Teaching Receptive Labels

Your family is doing home renovations during a pandemic and you hear your partner calling out to you, “give me the Phillips head screwdriver.” Do you know which one that is? What about a Robertson, or a Torx? This can be a common source of confusion for some DIYers – but we have good news for you: receptive labels can help!

What Is It?

The receptive label allows the learner to identify what an item, object, or activity is. When a speaker names an item, and the listener is able to identify it, we see receptive labels at work. As in the above example, when your partner calls for the Phillips head screwdriver, and you retrieve it from the toolbox out of a (seemingly) endless array of screwdrivers, you have demonstrated your receptive understanding of what that label is.

If, however, you hand over an incorrect screwdriver, you demonstrate that you cannot identify the item by its name (or label).

How Do We Teach Receptive Labels?

First, make sure your learner has mastered the skill of matching! Be sure to check our blog posts regularly as we will have a future post outlining the What, and How, of Matching!

Start with items that are motivating for your learner – it is great to pair this program with learners who are manding for many items (check out our blog on the echoic-to-mand transfer here). Research tells us that manding leads to receptive identification – if a student can ask for a preferred item, they should be able to identify that item. Check out our video on how to choose receptive targets here.

Put out 1 target item, and an array of 3 (1 matching the target, and 2 distractor items). As the instructor you will provide an SD along the lines of “show me/find the/match [target item]”.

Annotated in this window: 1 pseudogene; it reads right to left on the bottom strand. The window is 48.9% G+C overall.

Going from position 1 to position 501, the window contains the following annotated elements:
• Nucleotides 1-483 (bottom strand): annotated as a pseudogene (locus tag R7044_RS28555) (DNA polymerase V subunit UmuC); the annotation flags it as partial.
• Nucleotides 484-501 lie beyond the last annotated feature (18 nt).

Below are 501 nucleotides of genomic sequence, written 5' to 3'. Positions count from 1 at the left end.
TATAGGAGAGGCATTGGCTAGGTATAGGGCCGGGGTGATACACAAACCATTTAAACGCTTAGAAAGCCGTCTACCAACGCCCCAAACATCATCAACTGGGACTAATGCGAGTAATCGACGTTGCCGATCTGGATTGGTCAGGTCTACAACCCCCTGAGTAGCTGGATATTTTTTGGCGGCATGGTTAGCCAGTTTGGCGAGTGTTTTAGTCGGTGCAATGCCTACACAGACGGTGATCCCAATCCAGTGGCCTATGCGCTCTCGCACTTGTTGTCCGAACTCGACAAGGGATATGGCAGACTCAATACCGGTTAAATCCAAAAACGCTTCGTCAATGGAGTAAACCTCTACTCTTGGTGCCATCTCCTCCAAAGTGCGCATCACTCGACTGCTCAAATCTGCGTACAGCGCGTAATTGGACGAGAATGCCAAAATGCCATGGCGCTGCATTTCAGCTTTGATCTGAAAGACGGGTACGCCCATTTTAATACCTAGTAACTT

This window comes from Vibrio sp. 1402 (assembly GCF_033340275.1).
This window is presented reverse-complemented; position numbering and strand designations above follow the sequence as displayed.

A distractor item is an item that is different than the target item. Make these functional items that do not sound the same – we want to teach our learners, not trick or confuse them.

Table is set up with materials [visual for apple] [visual for shoe] [visual for ball]
Instructor: holding item [apple], SD “find the apple”, hands apple to learner
Learner: puts item apple on visual apple

Score interval as correct

What If…?

If an array of 3 items (1 target and 2 distractor items) is too complex for your learner, you can start with an array of 2 items (1 target and 1 distractor item).

Table is set up with materials [visual for apple] [visual for ball]
Instructor: holding item [apple], SD “find the apple”, hands apple to learner
Learner: puts item apple on visual apple

Score interval as correct

But Wait!

Your learner is still having difficulty with an array of 2 items?! No problem!

Use the target item, and a BLANK visual.

Table is set up with materials [visual for apple] [blank visual]
Instructor: holding item [apple], SD “find the apple”, hands apple to learner
Learner: puts item apple on visual apple

Score interval as correct

How Do We Use A Transfer Trial?

Going back to our array of 3 (1 target and 2 distractor items): what happens if your learner selects an incorrect response? Re-ask the question and prompt the correct response.

Table is set up with materials [visual for apple] [visual for shoe] [visual for ball]
Instructor: holding item [apple], SD “find the apple”, hands apple to learner
Learner: puts item apple on visual shoe
Instructor points to correct visual: “this is apple”

Instructor: holding item [apple], SD “find the apple”, hands apple to learner
Instructor physically prompts learner to place item apple on visual apple
Score the entire response as incorrect

Remember, we do not take data on the transfer trial; score the original response as incorrect. Do not re-arrange the array until after the transfer trial is complete.

The transfer trial gives the learner additional practice!
See how we use the transfer trial and error correction procedure here.

What About Prompting?

Prompting can take different forms while teaching receptive labels (check out our post on The Prompt Hierarchy here). It can be a physical prompt (full or partial), or it can be a gesture (a point) to the correct response.

See how we run the Receptive Labels Teaching Program here.

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